The section on "Typos, grammatical error, misspellings" sneaks in an extra category that PolitiFact feels needs no notice of correction. That is the "other small errors." We think that most likely PolitiFact will treat reporting 300 instead of 300 million as a small error and insert the correction without any notice at all to its readers. Under that scenario, PolitiFact will make no attempt to correct the error openly and transparently, and will likewise make no attempt to bring the corrected number to the attention of those who read the erroneous reporting in the original version.
If PolitiFact surprises us and issues a correction notice, we expect it to follow the form "We reported the wrong number of vaccines Biden promised in the original version of this story." PolitiFact prefers to report vaguely on its mistakes instead of detailing the exact nature of the error as full transparency would demand.
Doing the right thing isn't hard: "We reported Biden would acquire vaccines for 300 Americans when we intended to specify 300 million Americans." Nobody would have a real problem with that.
Whatever one thinks about the significance of the error, the PolitiFact method of treating substantive errors the same as it does typos, grammatical errors and misspellings does not scrupulously follow the IFCN's requirement on corrections.
Supposedly the IFCN requires its signatory organizations like PolitiFact to "scrupulously" follow its guidance on corrections. But the truth is the IFCN has turned a blind eye on PolitiFact's correction shenanigans for years. They know about it because I've informed them about it periodically. The IFCN has never directly addressed any of the reports I've sent detailing PolitiFact's failures to follow policy despite showing no clear evidence that the reports have in any way affected PolitiFact's signatory status.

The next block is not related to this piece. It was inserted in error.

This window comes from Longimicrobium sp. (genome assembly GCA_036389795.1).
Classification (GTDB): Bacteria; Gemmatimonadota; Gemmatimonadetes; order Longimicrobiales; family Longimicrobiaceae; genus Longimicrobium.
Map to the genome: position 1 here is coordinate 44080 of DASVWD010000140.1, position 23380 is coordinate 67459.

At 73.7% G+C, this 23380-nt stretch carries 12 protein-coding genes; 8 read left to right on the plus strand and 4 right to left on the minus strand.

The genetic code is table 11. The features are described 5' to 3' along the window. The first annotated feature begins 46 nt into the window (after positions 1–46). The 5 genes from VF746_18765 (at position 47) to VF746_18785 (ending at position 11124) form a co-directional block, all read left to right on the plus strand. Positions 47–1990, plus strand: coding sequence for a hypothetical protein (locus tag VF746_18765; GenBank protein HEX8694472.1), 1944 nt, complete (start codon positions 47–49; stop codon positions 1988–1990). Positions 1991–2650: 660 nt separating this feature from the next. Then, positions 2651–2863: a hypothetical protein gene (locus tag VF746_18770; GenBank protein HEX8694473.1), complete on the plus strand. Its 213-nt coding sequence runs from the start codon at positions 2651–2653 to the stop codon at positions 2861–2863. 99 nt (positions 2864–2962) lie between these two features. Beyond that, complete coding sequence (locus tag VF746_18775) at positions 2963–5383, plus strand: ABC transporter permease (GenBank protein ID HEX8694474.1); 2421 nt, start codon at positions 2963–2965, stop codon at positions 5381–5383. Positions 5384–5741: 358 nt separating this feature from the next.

If the complaints carry no validity, the IFCN should transparently declare the how and why of its judgments.
So this isn't evidence of bias. It's evidence that PolitiFact tries to trick its readers into believing it strives to meet the highest journalistic standards. It advertises a system with failsafes that would prevent the type of error it made. PolitiFact and the IFCN assure readers that PolitiFact performs corrections to appropriately high standards.
We'll update this post to report on whatever actions PolitiFact takes to correct its mistake. A sufficiently pathetic response may result in yet another complaint filed with the IFCN.
Update Jan 28, 2021: We sent an email pointing out PolitiFact's error about 1 p.m. When we checked at about 3:30 p.m., the error was fixed. PolitiFact also appended a correction with the milquetoast-style wording we expected. Oddly, neither the correction nor the tag denoting the correction show up for the archived version of the story. Only the corrected wording in the story shows up.
Here's the correction notice:
CORRECTION, Jan. 28: We corrected the number of Americans the Biden administration hopes to fully vaccinate by the end of summer or early fall.On the plus side, PolitiFact corrected the error, posted a correction notice and even placed the "corrections and updates" tag.
On the negative side, the correction falls well short of full transparency. PolitiFact told readers on what specific topic it erred but not the specific error it made. That style of correction hides from readers the magnitude of the error. And that was probably the plan.